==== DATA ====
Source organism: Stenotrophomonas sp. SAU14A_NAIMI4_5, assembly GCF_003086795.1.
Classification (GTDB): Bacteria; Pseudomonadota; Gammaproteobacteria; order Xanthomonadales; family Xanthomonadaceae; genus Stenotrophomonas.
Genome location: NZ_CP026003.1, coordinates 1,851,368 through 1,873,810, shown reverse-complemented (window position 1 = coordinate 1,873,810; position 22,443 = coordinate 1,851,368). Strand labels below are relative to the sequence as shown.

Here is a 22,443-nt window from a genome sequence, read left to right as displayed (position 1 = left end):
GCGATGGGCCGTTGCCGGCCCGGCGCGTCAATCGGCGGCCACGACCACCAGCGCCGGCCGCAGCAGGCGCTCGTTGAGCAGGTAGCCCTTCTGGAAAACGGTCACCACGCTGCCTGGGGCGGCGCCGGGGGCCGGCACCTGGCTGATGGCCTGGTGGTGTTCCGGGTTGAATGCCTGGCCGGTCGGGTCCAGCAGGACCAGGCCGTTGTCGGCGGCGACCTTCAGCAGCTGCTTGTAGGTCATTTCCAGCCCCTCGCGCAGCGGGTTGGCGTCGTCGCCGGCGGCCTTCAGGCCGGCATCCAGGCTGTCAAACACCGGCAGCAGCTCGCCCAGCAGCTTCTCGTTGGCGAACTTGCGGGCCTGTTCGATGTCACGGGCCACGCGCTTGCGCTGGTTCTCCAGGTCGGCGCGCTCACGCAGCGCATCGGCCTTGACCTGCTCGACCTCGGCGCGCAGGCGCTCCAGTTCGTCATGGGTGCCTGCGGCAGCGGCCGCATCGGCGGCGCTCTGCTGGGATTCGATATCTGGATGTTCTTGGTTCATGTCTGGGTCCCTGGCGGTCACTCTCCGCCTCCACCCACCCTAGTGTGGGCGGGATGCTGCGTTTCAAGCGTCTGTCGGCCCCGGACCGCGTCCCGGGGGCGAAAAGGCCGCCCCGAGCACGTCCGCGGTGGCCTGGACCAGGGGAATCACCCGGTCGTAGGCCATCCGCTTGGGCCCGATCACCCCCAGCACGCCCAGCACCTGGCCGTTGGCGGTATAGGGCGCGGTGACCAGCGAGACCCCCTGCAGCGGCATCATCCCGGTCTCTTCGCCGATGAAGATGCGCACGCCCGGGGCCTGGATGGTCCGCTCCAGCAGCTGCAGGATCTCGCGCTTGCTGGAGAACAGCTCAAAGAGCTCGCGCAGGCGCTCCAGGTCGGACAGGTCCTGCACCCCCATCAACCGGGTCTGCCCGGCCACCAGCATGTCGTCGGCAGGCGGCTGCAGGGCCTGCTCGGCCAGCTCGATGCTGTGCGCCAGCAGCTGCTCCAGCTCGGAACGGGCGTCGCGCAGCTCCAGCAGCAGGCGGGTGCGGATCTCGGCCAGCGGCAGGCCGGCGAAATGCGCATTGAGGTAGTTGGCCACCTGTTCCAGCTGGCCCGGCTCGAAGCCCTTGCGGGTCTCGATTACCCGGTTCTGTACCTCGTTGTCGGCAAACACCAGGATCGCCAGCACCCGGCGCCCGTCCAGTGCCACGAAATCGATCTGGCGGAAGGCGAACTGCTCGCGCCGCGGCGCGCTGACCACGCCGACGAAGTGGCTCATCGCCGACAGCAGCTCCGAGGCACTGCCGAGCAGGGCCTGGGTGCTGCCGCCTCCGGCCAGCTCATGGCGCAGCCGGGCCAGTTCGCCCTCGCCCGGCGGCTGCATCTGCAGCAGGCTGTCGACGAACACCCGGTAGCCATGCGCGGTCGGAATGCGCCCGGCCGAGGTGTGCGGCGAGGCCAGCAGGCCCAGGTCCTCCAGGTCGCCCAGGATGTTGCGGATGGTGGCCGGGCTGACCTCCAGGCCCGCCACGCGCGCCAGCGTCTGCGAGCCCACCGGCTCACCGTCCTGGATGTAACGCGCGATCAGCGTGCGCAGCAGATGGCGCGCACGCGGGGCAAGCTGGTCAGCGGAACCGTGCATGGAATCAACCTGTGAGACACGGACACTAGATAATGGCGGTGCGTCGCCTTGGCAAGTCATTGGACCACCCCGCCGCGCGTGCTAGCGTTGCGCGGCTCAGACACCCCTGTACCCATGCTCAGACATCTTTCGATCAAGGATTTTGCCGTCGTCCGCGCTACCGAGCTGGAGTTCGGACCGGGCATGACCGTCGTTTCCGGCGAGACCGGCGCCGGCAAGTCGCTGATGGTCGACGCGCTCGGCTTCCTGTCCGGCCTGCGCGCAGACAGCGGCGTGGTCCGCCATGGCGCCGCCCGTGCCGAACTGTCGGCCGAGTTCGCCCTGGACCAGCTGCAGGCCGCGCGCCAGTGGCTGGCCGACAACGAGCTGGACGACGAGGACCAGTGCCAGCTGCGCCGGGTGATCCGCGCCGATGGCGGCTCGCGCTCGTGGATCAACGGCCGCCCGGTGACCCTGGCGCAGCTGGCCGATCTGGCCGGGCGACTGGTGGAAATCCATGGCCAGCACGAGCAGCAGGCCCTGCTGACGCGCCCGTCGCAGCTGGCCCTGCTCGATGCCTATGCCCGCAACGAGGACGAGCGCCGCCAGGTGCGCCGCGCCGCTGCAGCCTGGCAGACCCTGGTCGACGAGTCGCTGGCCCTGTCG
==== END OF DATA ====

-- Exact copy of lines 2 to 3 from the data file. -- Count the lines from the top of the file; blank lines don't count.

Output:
Classification (GTDB): Bacteria; Pseudomonadota; Gammaproteobacteria; order Xanthomonadales; family Xanthomonadaceae; genus Stenotrophomonas.
Genome location: NZ_CP026003.1, coordinates 1,851,368 through 1,873,810, shown reverse-complemented (window position 1 = coordinate 1,873,810; position 22,443 = coordinate 1,851,368). Strand labels below are relative to the sequence as shown.